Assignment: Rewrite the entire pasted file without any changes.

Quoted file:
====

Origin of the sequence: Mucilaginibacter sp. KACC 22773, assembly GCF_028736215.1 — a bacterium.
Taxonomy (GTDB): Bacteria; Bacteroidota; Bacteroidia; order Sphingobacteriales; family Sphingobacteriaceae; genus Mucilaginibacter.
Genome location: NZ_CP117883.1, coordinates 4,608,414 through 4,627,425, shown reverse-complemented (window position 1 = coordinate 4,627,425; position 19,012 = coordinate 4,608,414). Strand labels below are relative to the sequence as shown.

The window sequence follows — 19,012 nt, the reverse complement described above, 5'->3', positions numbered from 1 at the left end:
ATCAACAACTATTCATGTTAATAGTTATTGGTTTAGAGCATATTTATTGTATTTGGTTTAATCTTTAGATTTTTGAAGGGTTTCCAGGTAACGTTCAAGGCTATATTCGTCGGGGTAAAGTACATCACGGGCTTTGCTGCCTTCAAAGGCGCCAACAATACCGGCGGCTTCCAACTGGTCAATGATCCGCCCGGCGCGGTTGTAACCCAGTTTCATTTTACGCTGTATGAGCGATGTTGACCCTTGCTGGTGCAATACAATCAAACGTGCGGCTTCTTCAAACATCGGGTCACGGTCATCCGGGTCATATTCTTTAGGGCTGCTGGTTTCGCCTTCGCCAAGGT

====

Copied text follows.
Origin of the sequence: Mucilaginibacter sp. KACC 22773, assembly GCF_028736215.1 — a bacterium.
Taxonomy (GTDB): Bacteria; Bacteroidota; Bacteroidia; order Sphingobacteriales; family Sphingobacteriaceae; genus Mucilaginibacter.
Genome location: NZ_CP117883.1, coordinates 4,608,414 through 4,627,425, shown reverse-complemented (window position 1 = coordinate 4,627,425; position 19,012 = coordinate 4,608,414). Strand labels below are relative to the sequence as shown.

The window sequence follows — 19,012 nt, the reverse complement described above, 5'->3', positions numbered from 1 at the left end:
ATCAACAACTATTCATGTTAATAGTTATTGGTTTAGAGCATATTTATTGTATTTGGTTTAATCTTTAGATTTTTGAAGGGTTTCCAGGTAACGTTCAAGGCTATATTCGTCGGGGTAAAGTACATCACGGGCTTTGCTGCCTTCAAAGGCGCCAACAATACCGGCGGCTTCCAACTGGTCAATGATCCGCCCGGCGCGGTTGTAACCCAGTTTCATTTTACGCTGTATGAGCGATGTTGACCCTTGCTGGTGCAATACAATCAAACGTGCGGCTTCTTCAAACATCGGGTCACGGTCATCCGGGTCATATTCTTTAGGGCTGCTGGTTTCGCCTTCGCCAAGGT